The third method of text entry for real time subtitling uses an ordinary Qwerty keyboard as an alternative to machine shorthand. The problems of non-standard spellings are largely overcome (except for occasional typing errors), but the maximum rate of text input is much reduced. A maximum subtitling rate of about 80 wpm is typical. The use of shortforms provides a valuable means of speeding keyboard input and reducing the likelihood of spelling errors.

4.2  Advance Preparation
Having decided that a particular live programme is to be subtitled, it is necessary to choose an appropriate strategy.

The choice is based on an assessment of the likely format of the programme, the availability and reliability of scripts and the expected presentation speed. In most cases, a hybrid approach is probably necessary. This involves switching between manual cueing of prepared subtitles during scripted portions and live inputting.

Flexibility is an important feature of live subtitling equipment, since switching between different transmission modes must be achieved rapidly and straightforwardly.

It is helpful to draw up a running-order or programme plan based on information available in advance about the likely content of the broadcast. Liaison between the subtitling service and the programme production team is of value during the planning phase. Scripts available in advance can be edited and typed into the subtitling system for storage in memory and/or on disk. Two points are worth noting here:

i) Pre-stored subtitles should be accessible in groups chosen to distinguish subject boundaries. This makes random access easier should the running order change during the broadcast.

ii) Pre-stored subtitles should be limited to two lines, since three-line texts may obscure foreground detail and there is little time to reposition subtitles during subsequent live cueing.

In addition to pre-stored subtitles produced from scripts, background research should enable a number of general 'fallback subtitles' to be prepared relating to the expected programme material. This approach involves making available a subtitled commentary which can be used independently of the soundtrack. Editorial discretion is required when integrating these standby subtitles with conventional commentary-based material.

4.3  Choosing Shortforms
An additional and important aspect of advance preparation concerns a method for speeding keyboard input by using abbreviations, or shortforms, in place of words or phrases expected to occur in the broadcast. The technique was first developed to reduce the burden on the operator of a conventional qwerty keyboard when working under pressure.

Prior to transmission, the subtitler assigns two or three character shortform abbreviations or mnemonics to selected words or phrases. Experience indicates that proper nouns such as the names of people, places, buildings, bridges, boats etc can usefully be abbreviated in this way. When subtitling sport, terms relating to the particular game can also be stored.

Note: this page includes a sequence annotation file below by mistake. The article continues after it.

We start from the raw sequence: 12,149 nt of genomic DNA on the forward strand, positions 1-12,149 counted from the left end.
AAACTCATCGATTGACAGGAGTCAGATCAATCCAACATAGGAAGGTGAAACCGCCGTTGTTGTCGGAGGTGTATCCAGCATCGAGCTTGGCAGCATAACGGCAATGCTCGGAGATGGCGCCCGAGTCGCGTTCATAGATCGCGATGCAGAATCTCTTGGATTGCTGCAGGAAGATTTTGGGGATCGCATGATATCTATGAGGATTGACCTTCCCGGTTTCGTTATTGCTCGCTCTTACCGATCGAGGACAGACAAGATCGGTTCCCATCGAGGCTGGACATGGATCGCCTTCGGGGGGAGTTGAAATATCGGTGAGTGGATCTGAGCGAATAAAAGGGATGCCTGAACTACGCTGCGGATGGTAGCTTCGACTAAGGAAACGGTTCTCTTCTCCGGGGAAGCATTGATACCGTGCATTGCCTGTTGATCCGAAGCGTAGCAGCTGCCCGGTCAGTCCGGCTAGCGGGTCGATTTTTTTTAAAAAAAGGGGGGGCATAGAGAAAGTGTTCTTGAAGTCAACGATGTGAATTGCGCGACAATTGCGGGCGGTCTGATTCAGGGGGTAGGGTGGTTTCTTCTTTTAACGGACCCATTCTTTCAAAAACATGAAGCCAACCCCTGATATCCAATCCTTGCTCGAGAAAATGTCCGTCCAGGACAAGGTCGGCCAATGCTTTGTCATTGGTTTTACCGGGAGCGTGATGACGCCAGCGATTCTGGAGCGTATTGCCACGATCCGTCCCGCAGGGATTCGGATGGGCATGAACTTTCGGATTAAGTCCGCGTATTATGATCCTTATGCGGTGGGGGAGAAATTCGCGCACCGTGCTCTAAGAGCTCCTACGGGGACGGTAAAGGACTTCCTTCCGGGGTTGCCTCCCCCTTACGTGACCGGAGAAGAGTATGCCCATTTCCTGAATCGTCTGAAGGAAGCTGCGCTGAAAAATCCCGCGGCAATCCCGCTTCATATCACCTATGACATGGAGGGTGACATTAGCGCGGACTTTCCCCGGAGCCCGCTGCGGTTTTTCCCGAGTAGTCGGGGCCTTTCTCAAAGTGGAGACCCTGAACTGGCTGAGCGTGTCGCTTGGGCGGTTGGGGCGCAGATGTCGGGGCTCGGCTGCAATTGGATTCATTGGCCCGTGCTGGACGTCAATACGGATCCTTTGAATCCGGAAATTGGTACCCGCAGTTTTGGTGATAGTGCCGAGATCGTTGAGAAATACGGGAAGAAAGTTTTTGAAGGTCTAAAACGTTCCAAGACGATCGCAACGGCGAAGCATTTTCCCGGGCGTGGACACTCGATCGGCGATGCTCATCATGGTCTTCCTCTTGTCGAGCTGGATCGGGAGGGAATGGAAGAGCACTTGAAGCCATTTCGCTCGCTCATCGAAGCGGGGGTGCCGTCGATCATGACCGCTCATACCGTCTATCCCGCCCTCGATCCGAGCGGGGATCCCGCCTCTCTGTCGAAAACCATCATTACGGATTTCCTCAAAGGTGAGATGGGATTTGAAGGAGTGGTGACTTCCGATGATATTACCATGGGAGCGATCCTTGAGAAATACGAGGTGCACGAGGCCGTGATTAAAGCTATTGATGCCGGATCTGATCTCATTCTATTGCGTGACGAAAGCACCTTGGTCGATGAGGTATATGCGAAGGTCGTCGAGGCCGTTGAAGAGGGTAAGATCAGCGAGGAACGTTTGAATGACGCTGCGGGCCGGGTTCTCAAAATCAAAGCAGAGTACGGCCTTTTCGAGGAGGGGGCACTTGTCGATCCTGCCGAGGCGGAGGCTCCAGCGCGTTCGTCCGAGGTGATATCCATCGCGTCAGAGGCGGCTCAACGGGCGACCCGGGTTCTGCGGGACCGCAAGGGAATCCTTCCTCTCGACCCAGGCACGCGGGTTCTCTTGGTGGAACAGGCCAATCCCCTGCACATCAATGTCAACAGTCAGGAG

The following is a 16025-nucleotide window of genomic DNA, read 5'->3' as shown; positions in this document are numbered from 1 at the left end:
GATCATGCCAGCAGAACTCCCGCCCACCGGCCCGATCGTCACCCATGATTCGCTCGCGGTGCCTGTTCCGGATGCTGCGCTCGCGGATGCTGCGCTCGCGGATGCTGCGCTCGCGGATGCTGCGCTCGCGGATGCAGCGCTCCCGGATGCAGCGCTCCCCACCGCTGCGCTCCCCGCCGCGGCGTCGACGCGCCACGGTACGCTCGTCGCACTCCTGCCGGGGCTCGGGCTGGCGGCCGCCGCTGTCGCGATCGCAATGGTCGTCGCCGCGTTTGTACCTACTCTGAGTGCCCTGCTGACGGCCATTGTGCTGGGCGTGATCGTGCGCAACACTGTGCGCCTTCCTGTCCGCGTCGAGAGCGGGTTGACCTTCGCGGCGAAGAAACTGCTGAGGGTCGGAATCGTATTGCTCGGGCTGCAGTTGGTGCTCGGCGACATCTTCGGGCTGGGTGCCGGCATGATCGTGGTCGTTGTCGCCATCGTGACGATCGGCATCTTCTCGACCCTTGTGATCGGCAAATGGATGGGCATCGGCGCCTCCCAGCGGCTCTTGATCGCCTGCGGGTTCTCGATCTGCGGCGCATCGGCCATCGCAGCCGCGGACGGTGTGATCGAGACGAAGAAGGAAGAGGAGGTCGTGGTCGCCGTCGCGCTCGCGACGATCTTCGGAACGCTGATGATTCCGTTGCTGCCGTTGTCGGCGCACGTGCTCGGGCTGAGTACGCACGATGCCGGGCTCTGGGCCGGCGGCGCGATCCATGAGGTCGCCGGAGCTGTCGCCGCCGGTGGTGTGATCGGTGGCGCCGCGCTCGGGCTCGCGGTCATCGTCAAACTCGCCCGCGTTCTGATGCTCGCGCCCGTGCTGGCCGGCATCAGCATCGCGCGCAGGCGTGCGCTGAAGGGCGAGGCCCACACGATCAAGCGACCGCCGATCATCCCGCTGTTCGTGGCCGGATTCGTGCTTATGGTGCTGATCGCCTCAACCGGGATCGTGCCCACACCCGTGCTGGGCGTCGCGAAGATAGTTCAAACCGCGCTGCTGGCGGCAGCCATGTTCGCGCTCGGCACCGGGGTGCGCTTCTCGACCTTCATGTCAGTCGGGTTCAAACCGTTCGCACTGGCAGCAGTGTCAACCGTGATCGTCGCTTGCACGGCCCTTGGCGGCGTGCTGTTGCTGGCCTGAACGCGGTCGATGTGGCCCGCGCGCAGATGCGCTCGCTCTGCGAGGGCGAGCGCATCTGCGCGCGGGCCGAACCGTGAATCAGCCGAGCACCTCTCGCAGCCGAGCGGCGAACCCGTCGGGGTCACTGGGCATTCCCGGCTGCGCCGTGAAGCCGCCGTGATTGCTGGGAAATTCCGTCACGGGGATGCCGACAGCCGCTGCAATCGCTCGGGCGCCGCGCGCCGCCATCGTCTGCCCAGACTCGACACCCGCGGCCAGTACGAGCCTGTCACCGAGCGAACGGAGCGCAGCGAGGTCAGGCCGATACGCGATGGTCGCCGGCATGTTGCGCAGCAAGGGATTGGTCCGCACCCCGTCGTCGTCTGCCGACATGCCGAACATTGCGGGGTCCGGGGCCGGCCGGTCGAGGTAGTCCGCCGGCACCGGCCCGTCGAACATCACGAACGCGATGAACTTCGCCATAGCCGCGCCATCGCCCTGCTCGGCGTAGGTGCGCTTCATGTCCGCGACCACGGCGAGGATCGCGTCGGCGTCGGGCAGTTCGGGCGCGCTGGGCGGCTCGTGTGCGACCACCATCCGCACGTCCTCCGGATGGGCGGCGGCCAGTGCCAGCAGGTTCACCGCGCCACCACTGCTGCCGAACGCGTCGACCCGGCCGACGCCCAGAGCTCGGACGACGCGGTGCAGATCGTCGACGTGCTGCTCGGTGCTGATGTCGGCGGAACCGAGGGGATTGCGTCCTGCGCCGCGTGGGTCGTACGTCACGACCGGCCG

Then, when a shortform is typed in an ordinary sentence, the subtitling computer automatically detects and expands it to its full form, using a predefined shortform dictionary. Such dictionaries can be stored on disk and recalled for later use.

Four guidelines have been found to be valuable when using shortforms:

i) The shortforms should be chosen by the person who is eventually going to use them at the keyboard.

ii) Where possible, some consistent abbreviation technique should be developed, eg taking the first three letters of single words, and the initial letters of multiple-word sequences. This assists in recalling the shortform, and may enable it to be deduced if forgotten.

iii) It is important to ensure that no shortform can also be a valid word, otherwise there can be an erroneous expansion when shortforms and ordinary words are mixed. iv) An easily visible list of shortforms and their expansions should be available to the subtitler during the broadcast - for example posted on the wall. This makes it possible to look up quickly and check an item should it be necessary. The advantage of the shortform technique is in its flexibility, since it is entirely up to the operator how the abbreviations are chosen and used. Considerable typing time is saved, and the possibilities of spelling error are reduced. For example:

thol   =  The House of Lords
wbr   =  Westminster Bridge
tbr   =  Tower Bridge
ve   =  Victoria Embankment
gm   =  Greenwich Meridian
sou   =  Southwark
4.4  Subtitle Composition
The construction of subtitles for informative subjects such as news should convey the whole meaning of the material. This need not mean using the same amount of words. Research into this area has described the concept of 'idea units'; that is where a proposition or key information is given. These units should be distinct with minimal repeats, and relate to the original information.

If the programme speech is too rapid either for the viewer or for the chosen means of text entry, the speech must be edited 'on the move' before entering it as a subtitle.